Flint shrugged, then colored at his Head's glare. He knew Snape loathed such sloppy gestures. "Sorry, sir. I'm not really sure. No one seems to have noticed anything until the punches started flying. I think someone said Crabbe said something to Goyle like 'Don't call her that!' but I'm not sure."

Ah. Yes, of course. Snape pinched the bridge of his nose.He should have foreseen this. Of course Crabbe would now regard the Gryffindor know-it-all with a certain degree of fondness now that she had helped him improve his dismal scholastic record. And just as predictably, Goyle hadn't understood that his best friend's world had undergone a sea change.

"Thank you, Mr Flint. That will be all," Snape said. He levitated the two pugilists and guided them, floating behind him, to his office where he released the binding spell. The boys scrambled to their feet.

He glowered at them, and they cowered back. Obviously whatever their differences, they still were more scared of him than of each other. He cast a quick diagnostic spell to ensure that neither was seriously hurt, but though each had absorbed a lot of punishment from the other, there was nothing worse than minor cuts and bruises. There was something to be said for being a solid block of muscle.

"Well?" he snapped.

"He hit me!" Goyle whined. "Just 'cause I called a mudblood a mudblood."

"Don't call her that!" Crabbe growled. "Her name's Granger." An odd sort of simper appeared on his face. "Hermione Granger."

Oh no. Please no. Snape's stomach lurched. All he needed was for Crabbe Senior to figure out that his son and heir was in love with a Gryffindor Muggleborn. Not that he was brutal the way Lucius Malfoy was, but he would most likely appear on Snape's doorstep drunk and maudlin, wanting to know where he had gone wrong with the boy. The last thing Snape wanted was to have to console a tearful moron like Crabbe Senior.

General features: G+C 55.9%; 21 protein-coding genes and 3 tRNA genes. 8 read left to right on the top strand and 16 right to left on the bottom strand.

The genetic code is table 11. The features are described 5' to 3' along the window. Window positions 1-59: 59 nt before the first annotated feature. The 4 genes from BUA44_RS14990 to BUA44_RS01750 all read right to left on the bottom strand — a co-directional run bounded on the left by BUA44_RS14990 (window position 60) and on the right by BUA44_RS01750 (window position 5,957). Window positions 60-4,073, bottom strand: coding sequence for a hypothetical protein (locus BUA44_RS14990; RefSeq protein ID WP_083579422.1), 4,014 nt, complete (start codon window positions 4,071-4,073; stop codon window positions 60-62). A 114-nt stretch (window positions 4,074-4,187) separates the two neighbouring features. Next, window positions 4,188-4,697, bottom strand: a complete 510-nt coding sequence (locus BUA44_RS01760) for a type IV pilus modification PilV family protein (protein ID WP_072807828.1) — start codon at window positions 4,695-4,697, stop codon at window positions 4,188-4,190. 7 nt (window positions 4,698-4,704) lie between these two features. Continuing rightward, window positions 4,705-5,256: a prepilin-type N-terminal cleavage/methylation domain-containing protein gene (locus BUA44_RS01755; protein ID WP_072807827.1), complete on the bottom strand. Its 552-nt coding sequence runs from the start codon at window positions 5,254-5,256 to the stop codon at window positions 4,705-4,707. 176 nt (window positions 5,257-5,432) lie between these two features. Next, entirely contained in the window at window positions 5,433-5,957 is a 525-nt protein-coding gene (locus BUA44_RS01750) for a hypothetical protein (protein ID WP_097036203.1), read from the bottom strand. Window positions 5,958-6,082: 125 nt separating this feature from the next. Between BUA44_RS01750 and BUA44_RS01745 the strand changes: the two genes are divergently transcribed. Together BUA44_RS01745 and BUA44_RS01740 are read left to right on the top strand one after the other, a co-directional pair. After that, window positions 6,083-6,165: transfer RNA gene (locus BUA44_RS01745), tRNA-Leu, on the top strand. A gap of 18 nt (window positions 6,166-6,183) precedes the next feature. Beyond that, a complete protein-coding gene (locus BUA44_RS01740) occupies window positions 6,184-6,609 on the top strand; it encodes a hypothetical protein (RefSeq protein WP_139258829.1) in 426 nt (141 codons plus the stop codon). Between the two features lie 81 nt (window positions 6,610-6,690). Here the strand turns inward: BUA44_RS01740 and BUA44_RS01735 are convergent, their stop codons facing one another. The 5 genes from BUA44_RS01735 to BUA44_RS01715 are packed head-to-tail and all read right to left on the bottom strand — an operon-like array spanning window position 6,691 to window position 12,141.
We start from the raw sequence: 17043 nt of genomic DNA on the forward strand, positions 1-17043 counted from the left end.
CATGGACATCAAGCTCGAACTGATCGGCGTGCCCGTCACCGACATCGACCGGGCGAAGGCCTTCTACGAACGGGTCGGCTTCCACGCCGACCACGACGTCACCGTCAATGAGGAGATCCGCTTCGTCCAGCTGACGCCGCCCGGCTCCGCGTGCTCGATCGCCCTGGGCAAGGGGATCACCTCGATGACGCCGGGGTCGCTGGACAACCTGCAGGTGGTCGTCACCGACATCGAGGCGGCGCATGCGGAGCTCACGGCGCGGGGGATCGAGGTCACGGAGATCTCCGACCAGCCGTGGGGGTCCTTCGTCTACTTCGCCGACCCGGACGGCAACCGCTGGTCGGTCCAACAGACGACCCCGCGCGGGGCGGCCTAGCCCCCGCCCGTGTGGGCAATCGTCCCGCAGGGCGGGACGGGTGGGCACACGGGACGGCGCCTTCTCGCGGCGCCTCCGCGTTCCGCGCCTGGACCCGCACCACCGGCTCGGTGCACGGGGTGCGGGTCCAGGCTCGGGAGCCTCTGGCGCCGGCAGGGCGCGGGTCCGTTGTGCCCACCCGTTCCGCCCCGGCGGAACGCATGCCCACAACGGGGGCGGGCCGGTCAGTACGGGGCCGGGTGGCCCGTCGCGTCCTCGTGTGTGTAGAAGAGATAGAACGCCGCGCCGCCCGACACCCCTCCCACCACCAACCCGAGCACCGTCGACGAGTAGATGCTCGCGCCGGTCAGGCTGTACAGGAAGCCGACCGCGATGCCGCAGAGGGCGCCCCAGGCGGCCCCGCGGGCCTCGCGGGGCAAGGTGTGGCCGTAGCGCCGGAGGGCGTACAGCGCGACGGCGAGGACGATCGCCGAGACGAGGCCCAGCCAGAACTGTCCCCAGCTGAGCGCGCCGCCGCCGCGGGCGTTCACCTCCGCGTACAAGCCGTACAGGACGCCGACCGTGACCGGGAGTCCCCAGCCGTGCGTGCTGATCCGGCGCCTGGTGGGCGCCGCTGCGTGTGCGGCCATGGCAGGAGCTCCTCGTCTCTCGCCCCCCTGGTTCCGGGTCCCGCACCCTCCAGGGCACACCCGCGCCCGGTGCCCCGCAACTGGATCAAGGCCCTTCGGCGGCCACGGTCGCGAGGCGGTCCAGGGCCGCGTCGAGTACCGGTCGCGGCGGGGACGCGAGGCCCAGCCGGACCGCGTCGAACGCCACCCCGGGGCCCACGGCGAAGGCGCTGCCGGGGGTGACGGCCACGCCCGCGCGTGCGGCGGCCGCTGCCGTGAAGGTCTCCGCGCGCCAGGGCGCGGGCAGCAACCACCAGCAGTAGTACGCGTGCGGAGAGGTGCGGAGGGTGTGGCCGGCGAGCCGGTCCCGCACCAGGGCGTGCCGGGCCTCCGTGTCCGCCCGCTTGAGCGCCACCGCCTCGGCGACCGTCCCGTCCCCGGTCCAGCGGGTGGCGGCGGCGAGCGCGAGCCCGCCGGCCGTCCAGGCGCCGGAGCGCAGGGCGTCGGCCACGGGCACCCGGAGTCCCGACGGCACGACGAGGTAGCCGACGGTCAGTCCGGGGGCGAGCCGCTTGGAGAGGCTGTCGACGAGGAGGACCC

"Mr Crabbe," he said sharply, "Miss Granger is acting in the role of a teacher for you. It would be most improper for you to treat her with anything less than complete respect!"

Crabbe gazed at him blankly.

Little words, Severus. Use little words, he reminded himself. "Hermione may not like you as anything but a friend," he said as gently as he could.

Crabbe sighed mournfully. "Yeah, I know. But that doesn't mean he – " he jerked a thumb at Goyle "- can call her names!"

"Huh?" Goyle was, as usual, lost. He looked pitifully at Snape. "But isn't she a mudblood? I thought that if your parents aren't wizards, that makes you a mudblood."

"DON'T CALL HER THAT!" Crabbe was nothing if not single minded.

"Enough!" Snape snarled. Well, perhaps he might yet salvage another student or two from the Death Eaters. "Neither of you will use the term 'mudblood' again. Use 'Muggleborn' instead. Understand?" He watched Goyle's lips move as he laboriously practiced the word. "If anyone argues with you, send them to me." With luck, once it became known that Crabbe had punched the stuffing out of Goyle for saying 'mudblood', use of the term might decline precipitously throughout the House.

"And for fighting in the House," he continued, giving them his best glare, "you will both serve a weekend of detention with Filch." They flinched, but knew better than to argue. Actually, compared to what he had threatened earlier in the year, he was treating them with astonishing leniency, though it was unlikely they would have the wit to appreciate it.

He dismissed them after a few more snarls and threats, then sat in his office, musing. That Granger girl really had shown an amazing talent for teaching. He wondered if Draco were similarly skilled.


Unfortunately, Malfoy and Longbottom were not having a similar level of success. Malfoy's teaching style was heavily influenced by Snape, and having yet another Slytherin shout insults at him was – oddly enough – not helping Neville.